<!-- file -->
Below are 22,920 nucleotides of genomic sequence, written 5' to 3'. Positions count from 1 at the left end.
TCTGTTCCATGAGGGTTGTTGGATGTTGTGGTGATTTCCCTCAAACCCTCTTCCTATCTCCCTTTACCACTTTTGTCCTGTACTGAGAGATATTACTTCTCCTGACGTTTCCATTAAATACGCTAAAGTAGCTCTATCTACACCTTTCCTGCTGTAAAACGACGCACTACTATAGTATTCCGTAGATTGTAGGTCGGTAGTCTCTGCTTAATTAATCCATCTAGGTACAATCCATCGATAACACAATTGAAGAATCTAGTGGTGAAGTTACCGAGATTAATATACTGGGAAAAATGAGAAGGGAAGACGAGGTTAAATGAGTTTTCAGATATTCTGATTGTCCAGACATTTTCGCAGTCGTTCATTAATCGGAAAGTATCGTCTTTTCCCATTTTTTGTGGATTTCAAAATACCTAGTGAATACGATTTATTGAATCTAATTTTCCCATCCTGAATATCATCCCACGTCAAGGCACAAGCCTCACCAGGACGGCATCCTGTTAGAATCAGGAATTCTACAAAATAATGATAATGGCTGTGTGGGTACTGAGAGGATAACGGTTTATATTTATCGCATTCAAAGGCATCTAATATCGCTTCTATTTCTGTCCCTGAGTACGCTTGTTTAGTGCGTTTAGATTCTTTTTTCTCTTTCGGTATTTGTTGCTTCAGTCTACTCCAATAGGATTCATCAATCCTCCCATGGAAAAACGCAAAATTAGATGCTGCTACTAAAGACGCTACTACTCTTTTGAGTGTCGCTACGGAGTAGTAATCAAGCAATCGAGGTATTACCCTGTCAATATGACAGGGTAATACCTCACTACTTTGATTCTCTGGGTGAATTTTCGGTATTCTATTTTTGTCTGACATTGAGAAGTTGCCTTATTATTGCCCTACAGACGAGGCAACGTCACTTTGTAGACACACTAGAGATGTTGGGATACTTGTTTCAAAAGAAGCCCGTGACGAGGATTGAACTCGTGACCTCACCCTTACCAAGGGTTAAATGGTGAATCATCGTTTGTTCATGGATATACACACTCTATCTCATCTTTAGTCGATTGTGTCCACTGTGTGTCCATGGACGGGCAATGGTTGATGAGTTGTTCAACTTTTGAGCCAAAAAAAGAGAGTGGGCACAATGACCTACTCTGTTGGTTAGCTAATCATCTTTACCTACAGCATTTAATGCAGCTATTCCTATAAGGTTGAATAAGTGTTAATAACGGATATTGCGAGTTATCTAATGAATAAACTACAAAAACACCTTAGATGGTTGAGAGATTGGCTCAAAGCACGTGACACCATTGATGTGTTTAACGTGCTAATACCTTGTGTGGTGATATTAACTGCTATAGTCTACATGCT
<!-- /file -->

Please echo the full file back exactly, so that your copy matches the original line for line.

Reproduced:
Below are 22,920 nucleotides of genomic sequence, written 5' to 3'. Positions count from 1 at the left end.
TCTGTTCCATGAGGGTTGTTGGATGTTGTGGTGATTTCCCTCAAACCCTCTTCCTATCTCCCTTTACCACTTTTGTCCTGTACTGAGAGATATTACTTCTCCTGACGTTTCCATTAAATACGCTAAAGTAGCTCTATCTACACCTTTCCTGCTGTAAAACGACGCACTACTATAGTATTCCGTAGATTGTAGGTCGGTAGTCTCTGCTTAATTAATCCATCTAGGTACAATCCATCGATAACACAATTGAAGAATCTAGTGGTGAAGTTACCGAGATTAATATACTGGGAAAAATGAGAAGGGAAGACGAGGTTAAATGAGTTTTCAGATATTCTGATTGTCCAGACATTTTCGCAGTCGTTCATTAATCGGAAAGTATCGTCTTTTCCCATTTTTTGTGGATTTCAAAATACCTAGTGAATACGATTTATTGAATCTAATTTTCCCATCCTGAATATCATCCCACGTCAAGGCACAAGCCTCACCAGGACGGCATCCTGTTAGAATCAGGAATTCTACAAAATAATGATAATGGCTGTGTGGGTACTGAGAGGATAACGGTTTATATTTATCGCATTCAAAGGCATCTAATATCGCTTCTATTTCTGTCCCTGAGTACGCTTGTTTAGTGCGTTTAGATTCTTTTTTCTCTTTCGGTATTTGTTGCTTCAGTCTACTCCAATAGGATTCATCAATCCTCCCATGGAAAAACGCAAAATTAGATGCTGCTACTAAAGACGCTACTACTCTTTTGAGTGTCGCTACGGAGTAGTAATCAAGCAATCGAGGTATTACCCTGTCAATATGACAGGGTAATACCTCACTACTTTGATTCTCTGGGTGAATTTTCGGTATTCTATTTTTGTCTGACATTGAGAAGTTGCCTTATTATTGCCCTACAGACGAGGCAACGTCACTTTGTAGACACACTAGAGATGTTGGGATACTTGTTTCAAAAGAAGCCCGTGACGAGGATTGAACTCGTGACCTCACCCTTACCAAGGGTTAAATGGTGAATCATCGTTTGTTCATGGATATACACACTCTATCTCATCTTTAGTCGATTGTGTCCACTGTGTGTCCATGGACGGGCAATGGTTGATGAGTTGTTCAACTTTTGAGCCAAAAAAAGAGAGTGGGCACAATGACCTACTCTGTTGGTTAGCTAATCATCTTTACCTACAGCATTTAATGCAGCTATTCCTATAAGGTTGAATAAGTGTTAATAACGGATATTGCGAGTTATCTAATGAATAAACTACAAAAACACCTTAGATGGTTGAGAGATTGGCTCAAAGCACGTGACACCATTGATGTGTTTAACGTGCTAATACCTTGTGTGGTGATATTAACTGCTATAGTCTACATGCT